Being new to this blog thing, I’m not sure exactly what the rules are. So wing it, I shall!
For this post, let me tell you how the idea for Shep’s Place came to be. I grew up a Cat Person. I thought cats were cooler and smarter than big, dumb, slobbery dogs. However, when our son Layne moved to California, my wife Ann got a dachshund, Malcolm, to fill the empty nest. To my surprise, we both developed a deep love of dogs, of their innocence and enthusiasm. We adopted a second dog from the SPCA, Kaylee, to be a companion to Malcolm.
While at the shelter, we were touched by the older dogs housed there. Puppies and young dogs find families fairly quickly, but old dogs have a harder time. Though they are just as affectionate, and usually more mellow and friendly, most customers don’t want to adopt a dog who won’t live as long. Seeing those sweet, old dogs being left behind really tugged at our heartstrings. We felt they deserved better.
Eventually, we went back to the shelter and adopted an 8-year-old beagle named Shep. Shep is a big, chubby, slow, quiet sweetheart of a dog, and we love him to death. We were so happy to have Shep in our home, that we wished we could do the same for other senior dogs. But, with 3 dogs, our house was already full.
With Layne gone, we had already decided that we didn’t need such a big house anymore. We began to wonder, what if we sold the house, and bought a small place in the country with enough space to adopt or foster a few more dogs? We looked at some places online, and several had separate garages or barns. We thought, you know what, we could put kennels in that barn, and add a fenced-in yard, and take care of a bunch of old dogs. Well, if a bunch is good, why not more? The idea quickly evolved into an actual facility, a small animal shelter devoted to the care of senior dogs. It reminded me of the old cliche, where parents tell their children that they sent the old dog to a beautiful farm in the country where it could play with other dogs and be happy. We thought, hey, we could actually do that! I wanted to call it “Happy Dog Acres,” but Ann thought that sounded morbid, so we settled on “Shep’s Place.”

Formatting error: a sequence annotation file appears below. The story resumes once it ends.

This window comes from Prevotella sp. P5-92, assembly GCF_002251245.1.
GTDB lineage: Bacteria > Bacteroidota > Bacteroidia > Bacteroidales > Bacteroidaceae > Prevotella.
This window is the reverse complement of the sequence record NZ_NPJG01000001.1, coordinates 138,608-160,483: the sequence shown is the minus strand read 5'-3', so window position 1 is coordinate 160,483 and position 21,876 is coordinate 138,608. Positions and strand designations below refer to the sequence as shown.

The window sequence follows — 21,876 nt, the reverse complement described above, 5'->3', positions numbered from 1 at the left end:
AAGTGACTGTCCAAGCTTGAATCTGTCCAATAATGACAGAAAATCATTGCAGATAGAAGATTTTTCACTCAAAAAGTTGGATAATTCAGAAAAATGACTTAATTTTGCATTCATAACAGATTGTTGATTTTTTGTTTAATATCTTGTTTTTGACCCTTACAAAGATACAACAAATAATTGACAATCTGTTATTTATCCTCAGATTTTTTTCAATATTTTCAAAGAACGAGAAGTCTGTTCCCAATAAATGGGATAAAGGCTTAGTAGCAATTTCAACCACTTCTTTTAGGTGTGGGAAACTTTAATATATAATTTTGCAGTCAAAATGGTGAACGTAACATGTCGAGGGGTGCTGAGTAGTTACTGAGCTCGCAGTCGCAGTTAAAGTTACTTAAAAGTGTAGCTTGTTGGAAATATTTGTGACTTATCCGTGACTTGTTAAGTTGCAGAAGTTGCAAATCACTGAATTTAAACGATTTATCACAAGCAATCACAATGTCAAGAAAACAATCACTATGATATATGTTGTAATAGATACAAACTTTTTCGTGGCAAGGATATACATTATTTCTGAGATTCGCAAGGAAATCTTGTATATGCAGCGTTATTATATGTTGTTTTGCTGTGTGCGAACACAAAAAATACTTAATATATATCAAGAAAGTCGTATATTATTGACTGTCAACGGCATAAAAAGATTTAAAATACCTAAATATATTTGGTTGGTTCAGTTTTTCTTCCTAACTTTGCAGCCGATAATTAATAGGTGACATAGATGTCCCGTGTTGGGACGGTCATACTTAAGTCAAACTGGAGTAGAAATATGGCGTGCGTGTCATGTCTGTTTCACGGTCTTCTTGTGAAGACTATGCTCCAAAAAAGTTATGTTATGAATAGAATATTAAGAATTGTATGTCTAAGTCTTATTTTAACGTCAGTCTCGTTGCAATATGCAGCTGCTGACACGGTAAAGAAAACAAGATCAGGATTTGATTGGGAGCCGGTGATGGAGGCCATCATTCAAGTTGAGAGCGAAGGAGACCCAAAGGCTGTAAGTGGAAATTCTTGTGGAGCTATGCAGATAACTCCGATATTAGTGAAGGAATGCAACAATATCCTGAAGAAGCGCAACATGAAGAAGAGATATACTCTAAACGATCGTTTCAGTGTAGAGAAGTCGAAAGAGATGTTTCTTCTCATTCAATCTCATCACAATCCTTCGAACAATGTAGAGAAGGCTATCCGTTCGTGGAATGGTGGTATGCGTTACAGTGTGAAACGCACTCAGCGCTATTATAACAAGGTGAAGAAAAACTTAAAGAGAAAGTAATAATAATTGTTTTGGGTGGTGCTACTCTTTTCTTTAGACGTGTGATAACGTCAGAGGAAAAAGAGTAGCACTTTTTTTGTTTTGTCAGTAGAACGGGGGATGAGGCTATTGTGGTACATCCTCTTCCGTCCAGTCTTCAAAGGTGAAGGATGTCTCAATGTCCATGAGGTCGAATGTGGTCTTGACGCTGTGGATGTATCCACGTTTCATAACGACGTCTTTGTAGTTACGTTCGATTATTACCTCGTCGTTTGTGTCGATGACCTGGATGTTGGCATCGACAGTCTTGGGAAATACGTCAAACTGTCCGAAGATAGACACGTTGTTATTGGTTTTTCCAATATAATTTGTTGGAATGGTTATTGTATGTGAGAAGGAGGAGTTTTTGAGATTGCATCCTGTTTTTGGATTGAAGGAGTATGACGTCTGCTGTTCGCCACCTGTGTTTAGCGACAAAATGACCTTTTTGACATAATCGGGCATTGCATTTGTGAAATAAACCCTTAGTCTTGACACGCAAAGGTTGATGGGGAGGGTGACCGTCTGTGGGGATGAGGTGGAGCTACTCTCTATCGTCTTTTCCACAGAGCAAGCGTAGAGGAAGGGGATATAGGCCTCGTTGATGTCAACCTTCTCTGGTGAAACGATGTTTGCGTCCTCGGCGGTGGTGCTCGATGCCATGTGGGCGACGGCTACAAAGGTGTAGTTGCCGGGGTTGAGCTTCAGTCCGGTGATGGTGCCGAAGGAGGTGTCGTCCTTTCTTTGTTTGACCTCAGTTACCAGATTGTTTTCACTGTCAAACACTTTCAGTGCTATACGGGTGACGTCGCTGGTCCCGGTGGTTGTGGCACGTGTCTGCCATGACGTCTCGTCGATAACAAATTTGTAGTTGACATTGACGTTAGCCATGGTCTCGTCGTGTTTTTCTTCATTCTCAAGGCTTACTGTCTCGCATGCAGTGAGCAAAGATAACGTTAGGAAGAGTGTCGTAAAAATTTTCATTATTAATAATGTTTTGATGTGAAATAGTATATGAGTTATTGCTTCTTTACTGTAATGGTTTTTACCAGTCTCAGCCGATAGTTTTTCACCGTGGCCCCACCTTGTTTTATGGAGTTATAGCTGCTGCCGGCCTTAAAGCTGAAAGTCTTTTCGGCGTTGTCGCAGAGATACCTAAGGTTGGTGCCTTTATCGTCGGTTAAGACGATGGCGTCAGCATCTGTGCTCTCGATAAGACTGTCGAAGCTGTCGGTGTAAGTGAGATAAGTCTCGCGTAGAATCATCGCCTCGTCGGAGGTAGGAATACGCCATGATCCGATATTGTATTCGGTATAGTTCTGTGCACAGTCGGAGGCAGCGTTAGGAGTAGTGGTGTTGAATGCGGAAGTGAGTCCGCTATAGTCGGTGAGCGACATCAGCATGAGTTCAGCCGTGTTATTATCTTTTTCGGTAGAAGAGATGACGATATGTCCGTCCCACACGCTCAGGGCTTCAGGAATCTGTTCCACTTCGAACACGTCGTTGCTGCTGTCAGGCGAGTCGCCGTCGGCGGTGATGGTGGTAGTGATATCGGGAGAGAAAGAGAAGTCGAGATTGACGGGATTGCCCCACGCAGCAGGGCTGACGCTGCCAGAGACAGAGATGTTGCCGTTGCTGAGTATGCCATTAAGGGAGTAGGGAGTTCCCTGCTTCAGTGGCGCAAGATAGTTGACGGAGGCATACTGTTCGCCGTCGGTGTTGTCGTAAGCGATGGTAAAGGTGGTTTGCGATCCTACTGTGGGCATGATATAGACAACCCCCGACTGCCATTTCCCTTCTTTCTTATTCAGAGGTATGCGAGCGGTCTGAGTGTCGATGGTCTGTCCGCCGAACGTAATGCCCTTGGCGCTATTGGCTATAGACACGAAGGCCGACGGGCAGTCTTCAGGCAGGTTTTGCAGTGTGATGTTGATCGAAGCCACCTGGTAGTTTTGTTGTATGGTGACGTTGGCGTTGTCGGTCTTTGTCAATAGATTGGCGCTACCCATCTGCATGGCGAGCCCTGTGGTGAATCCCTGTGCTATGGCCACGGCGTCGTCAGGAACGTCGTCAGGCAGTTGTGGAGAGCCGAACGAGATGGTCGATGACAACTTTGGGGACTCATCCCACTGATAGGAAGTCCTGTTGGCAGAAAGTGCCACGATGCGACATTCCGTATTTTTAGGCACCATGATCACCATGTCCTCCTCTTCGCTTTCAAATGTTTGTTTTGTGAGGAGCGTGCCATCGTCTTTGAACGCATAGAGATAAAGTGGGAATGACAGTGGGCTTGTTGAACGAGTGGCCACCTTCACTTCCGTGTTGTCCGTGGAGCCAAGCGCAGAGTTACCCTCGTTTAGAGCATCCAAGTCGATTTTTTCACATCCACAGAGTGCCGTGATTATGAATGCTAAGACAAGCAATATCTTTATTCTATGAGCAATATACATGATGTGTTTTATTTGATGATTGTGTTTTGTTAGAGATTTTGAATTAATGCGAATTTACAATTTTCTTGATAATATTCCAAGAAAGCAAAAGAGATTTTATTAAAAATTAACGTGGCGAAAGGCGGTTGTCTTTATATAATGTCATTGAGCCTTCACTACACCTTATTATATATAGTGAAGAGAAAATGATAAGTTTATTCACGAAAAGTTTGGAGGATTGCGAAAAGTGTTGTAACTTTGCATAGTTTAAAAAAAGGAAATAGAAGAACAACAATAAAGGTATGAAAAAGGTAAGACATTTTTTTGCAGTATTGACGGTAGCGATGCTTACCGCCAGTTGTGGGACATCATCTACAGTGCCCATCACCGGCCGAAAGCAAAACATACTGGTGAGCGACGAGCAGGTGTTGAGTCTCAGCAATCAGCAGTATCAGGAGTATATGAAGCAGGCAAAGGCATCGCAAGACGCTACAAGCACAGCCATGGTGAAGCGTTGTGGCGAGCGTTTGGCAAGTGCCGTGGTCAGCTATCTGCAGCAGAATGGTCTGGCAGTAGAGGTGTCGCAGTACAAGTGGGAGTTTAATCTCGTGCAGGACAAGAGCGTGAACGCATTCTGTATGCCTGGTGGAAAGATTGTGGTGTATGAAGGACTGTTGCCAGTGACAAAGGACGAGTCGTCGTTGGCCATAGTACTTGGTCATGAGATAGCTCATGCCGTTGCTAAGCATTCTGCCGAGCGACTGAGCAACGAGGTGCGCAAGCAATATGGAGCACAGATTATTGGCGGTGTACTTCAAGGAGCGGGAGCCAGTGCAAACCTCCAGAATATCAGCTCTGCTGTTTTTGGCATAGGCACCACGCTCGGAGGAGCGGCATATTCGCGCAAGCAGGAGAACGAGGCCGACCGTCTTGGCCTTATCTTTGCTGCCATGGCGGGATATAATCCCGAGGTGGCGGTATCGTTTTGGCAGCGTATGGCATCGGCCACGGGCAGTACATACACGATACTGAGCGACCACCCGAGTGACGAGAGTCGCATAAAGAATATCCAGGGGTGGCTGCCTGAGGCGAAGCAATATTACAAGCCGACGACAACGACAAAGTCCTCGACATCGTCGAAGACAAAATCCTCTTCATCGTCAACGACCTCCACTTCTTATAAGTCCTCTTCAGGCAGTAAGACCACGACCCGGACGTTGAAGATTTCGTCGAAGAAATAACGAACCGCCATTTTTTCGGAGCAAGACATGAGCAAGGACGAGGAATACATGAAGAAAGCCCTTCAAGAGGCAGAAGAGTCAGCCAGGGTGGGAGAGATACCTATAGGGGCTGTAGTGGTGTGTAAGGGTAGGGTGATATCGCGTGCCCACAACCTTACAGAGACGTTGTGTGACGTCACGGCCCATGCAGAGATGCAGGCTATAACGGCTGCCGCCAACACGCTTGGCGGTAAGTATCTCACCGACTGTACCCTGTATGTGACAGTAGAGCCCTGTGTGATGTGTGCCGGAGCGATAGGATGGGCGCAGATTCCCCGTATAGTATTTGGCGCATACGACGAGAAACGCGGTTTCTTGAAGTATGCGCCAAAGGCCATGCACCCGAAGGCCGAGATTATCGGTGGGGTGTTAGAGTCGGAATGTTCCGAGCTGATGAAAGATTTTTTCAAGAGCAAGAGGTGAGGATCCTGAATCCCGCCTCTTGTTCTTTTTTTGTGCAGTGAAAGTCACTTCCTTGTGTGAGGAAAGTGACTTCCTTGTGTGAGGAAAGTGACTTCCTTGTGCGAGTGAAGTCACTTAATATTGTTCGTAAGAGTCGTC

So that’s how it started. We know it’s a long, hard road from having a good idea to making it a reality. But we’re going to give it our best shot.
If you made it this far, thanks for reading!